Time — Seventeen — Science News — Rolling Stone — People — National Geographic — National Geographic History — Sports Illustrated — Commonweal — World Soccer — The Week — Rugby World — Runner’s World — Golf Digest — Car & Driver — Bon Appetit — Yoga Journal — 5280 — Shutterbug
The magazines can be viewed in any Web browser on iPad, Android tablet, any Smartphone or computer. Simply click on a cover above. For a full list, click on the “Flipster” Logo. Click here for a desktop Video tutorial.
Or use the App. Available for iPad/iPhone or Android. Instructions for the app.
This infographic reference can help remind you to use more student-centered instructional strategies in your curriculum. Click here for the complete graphic.
Maintained by the University of Nottingham (UK) comes this collection of videos for each element of the periodic table. Be sure to check out the university’s YouTube channel for more great content.
Video lessons on critical thinking, from analyzing a persuasive essay to dissecting research findings, as well as accessible videos on the practice of philosophy.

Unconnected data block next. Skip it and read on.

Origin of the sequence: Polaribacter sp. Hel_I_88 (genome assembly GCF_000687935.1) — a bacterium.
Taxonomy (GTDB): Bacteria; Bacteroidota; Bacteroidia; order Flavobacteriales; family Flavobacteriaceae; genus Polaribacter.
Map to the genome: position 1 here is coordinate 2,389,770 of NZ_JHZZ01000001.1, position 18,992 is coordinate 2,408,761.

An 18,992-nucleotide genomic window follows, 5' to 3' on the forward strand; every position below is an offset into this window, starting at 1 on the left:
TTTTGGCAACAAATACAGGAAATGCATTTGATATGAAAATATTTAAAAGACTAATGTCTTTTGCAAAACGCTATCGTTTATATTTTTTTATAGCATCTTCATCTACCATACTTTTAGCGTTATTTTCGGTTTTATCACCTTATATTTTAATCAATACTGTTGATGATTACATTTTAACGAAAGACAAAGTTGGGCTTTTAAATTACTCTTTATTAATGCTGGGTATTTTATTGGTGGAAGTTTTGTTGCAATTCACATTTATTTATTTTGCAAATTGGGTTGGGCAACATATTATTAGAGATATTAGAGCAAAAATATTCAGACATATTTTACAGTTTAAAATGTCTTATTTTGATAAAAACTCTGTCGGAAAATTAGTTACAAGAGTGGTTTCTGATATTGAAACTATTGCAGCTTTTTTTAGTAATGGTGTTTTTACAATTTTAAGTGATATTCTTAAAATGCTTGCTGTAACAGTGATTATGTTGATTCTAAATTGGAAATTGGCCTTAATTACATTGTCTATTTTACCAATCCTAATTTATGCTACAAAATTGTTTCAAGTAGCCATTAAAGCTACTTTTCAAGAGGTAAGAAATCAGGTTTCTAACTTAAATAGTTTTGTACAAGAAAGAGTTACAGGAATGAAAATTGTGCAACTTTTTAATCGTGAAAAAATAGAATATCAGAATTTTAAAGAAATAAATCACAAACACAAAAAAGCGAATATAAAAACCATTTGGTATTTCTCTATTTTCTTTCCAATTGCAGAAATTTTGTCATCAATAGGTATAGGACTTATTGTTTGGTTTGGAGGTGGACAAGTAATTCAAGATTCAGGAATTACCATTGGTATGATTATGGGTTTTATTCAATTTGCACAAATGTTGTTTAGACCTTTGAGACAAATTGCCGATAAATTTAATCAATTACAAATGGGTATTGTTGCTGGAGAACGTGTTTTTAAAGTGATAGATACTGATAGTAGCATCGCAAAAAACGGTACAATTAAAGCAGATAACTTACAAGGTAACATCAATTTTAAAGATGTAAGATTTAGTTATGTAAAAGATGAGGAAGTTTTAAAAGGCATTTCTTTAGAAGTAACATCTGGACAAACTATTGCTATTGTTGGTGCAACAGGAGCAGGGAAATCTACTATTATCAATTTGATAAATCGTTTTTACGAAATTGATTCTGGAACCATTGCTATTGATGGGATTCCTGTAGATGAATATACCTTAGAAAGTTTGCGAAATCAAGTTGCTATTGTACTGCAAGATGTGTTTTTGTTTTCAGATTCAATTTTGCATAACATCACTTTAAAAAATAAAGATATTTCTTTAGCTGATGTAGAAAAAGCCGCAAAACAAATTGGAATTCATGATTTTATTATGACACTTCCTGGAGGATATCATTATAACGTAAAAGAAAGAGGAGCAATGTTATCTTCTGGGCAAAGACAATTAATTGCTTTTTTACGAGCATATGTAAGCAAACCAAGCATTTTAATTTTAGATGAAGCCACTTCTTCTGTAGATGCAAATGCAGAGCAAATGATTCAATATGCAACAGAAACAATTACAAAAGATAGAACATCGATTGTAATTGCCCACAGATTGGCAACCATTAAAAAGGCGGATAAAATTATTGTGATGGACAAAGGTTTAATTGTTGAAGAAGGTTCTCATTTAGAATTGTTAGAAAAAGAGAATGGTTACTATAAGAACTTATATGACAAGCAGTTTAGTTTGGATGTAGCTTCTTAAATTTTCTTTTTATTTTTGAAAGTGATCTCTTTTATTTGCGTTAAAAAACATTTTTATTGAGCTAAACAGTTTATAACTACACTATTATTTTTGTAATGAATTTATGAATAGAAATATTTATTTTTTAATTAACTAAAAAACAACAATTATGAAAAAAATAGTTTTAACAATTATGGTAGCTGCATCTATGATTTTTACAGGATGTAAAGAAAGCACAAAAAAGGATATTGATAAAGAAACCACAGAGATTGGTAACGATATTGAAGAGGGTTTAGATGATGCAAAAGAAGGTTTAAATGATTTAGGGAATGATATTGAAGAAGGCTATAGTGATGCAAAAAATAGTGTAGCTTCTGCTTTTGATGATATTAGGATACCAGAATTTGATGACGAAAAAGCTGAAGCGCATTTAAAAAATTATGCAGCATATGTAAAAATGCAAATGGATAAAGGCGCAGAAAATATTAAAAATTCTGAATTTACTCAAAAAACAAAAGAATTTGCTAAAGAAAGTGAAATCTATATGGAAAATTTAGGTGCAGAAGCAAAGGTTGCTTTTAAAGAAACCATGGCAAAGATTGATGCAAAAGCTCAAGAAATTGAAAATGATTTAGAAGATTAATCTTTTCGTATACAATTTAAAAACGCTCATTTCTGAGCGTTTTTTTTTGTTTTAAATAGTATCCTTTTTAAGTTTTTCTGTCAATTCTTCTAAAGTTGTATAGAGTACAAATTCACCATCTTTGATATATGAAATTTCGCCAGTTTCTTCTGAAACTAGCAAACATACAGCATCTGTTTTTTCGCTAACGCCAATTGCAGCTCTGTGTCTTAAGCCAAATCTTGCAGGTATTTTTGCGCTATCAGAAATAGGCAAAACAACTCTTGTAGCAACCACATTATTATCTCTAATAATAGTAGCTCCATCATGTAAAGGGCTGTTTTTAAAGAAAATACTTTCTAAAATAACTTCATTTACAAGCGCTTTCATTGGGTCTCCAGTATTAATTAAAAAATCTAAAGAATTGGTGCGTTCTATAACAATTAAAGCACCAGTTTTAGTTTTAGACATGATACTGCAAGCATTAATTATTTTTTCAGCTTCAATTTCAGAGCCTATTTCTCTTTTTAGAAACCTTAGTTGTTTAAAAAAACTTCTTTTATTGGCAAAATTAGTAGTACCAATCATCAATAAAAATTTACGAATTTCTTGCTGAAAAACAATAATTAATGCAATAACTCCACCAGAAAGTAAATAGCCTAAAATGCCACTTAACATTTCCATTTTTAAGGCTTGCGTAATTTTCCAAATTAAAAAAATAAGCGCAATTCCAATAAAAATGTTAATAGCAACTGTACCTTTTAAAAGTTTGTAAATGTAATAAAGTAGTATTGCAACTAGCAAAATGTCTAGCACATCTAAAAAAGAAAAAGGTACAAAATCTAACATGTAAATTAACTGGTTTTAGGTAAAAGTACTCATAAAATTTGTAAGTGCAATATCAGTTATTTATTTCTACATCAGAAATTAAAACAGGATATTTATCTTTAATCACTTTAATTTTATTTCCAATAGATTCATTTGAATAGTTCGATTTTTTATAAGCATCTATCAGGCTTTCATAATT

Link: Wireless Philosophy
Inspire girls to pursue STEM with these creative ideas inspired by Ada Lovelace (the world’s first computer programmer!):
- Create a timeline or a comic strip of her fascinating life (Her father was Lord Byron, the Poet) or another prominent women in STEM history: Katherine Johnson, Rachel Carson, and Sally Ride.
- Curate a collection of curious facts for students to explore
- Make them wonder with science “tricks” to spark interest
- Solve mysteries with SCIENCE
- Bake cookies using sunlight, or make a solar oven using a pizza box!
Read the article:
One of our favorite teen reading sites is www.teenreads.com. If you’re looking for ways to add an independent reading project to your class, this site has great booklists (The Ultimate Reading List!), author interviews, reviews, blog posts, and newsletters about reading to supplement the project. You can also encourage voracious readers to apply to be a book reviewer!
This blog is a favorite for learning about new ed tech tools and tips for using them. Posts cover a range of topics to help teachers make technology work for them and for their students, including tips for using Google tools, apps for homework help, web tools for inquiry-based learning, etc.